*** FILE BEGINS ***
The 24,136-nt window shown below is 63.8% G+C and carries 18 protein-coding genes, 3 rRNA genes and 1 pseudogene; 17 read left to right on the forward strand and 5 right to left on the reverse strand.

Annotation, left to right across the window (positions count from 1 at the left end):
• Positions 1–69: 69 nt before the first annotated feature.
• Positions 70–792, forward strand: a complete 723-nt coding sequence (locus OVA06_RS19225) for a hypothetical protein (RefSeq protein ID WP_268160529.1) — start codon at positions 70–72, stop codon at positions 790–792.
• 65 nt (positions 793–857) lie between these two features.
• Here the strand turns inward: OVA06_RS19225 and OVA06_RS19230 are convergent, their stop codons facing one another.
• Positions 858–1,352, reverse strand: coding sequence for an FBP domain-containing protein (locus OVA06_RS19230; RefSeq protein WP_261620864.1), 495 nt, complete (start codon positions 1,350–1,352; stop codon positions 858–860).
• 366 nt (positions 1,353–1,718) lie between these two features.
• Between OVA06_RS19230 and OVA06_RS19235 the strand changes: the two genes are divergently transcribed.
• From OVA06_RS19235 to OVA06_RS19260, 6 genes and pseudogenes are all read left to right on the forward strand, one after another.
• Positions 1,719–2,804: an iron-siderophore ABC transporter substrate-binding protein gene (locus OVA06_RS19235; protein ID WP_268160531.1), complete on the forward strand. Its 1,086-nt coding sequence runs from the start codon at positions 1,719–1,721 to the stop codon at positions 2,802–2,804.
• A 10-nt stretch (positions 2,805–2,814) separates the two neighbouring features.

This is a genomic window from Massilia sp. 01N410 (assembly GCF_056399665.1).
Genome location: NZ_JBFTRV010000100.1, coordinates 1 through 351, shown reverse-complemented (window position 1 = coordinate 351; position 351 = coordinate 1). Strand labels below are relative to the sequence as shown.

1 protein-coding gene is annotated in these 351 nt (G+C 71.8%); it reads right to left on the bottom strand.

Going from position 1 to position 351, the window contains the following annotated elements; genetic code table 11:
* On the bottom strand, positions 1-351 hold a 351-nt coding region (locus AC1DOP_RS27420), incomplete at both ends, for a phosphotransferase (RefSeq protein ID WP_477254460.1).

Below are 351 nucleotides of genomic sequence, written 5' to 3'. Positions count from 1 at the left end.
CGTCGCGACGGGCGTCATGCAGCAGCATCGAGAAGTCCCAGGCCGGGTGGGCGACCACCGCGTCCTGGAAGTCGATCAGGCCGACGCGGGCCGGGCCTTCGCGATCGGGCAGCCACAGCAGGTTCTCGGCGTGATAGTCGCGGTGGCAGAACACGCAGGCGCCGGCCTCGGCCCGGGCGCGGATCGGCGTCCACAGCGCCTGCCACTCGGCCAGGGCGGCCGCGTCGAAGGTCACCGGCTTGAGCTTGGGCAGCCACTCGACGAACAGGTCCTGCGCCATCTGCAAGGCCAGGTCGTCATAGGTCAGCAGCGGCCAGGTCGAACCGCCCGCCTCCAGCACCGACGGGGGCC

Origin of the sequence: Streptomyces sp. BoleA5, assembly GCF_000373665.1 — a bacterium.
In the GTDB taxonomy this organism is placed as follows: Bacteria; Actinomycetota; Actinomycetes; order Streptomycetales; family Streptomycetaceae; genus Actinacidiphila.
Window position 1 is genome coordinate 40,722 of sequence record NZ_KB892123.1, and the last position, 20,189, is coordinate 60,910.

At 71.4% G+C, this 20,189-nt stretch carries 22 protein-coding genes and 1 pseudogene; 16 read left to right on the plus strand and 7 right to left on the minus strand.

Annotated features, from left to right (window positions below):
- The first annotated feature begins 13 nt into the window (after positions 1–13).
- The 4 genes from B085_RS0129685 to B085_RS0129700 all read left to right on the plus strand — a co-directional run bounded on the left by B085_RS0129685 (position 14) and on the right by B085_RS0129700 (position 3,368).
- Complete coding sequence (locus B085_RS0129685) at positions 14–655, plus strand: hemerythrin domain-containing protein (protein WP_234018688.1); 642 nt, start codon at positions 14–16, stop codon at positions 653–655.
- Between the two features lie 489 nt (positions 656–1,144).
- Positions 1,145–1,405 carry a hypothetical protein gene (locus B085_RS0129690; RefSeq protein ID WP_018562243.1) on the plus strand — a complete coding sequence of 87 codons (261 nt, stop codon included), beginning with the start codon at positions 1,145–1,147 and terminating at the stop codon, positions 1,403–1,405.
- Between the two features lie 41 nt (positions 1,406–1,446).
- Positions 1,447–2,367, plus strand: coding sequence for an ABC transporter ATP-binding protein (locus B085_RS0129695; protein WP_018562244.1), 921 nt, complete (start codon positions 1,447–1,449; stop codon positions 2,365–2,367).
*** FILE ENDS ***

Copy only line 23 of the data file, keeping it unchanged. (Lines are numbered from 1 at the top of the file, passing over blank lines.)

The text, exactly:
At 71.4% G+C, this 20,189-nt stretch carries 22 protein-coding genes and 1 pseudogene; 16 read left to right on the plus strand and 7 right to left on the minus strand.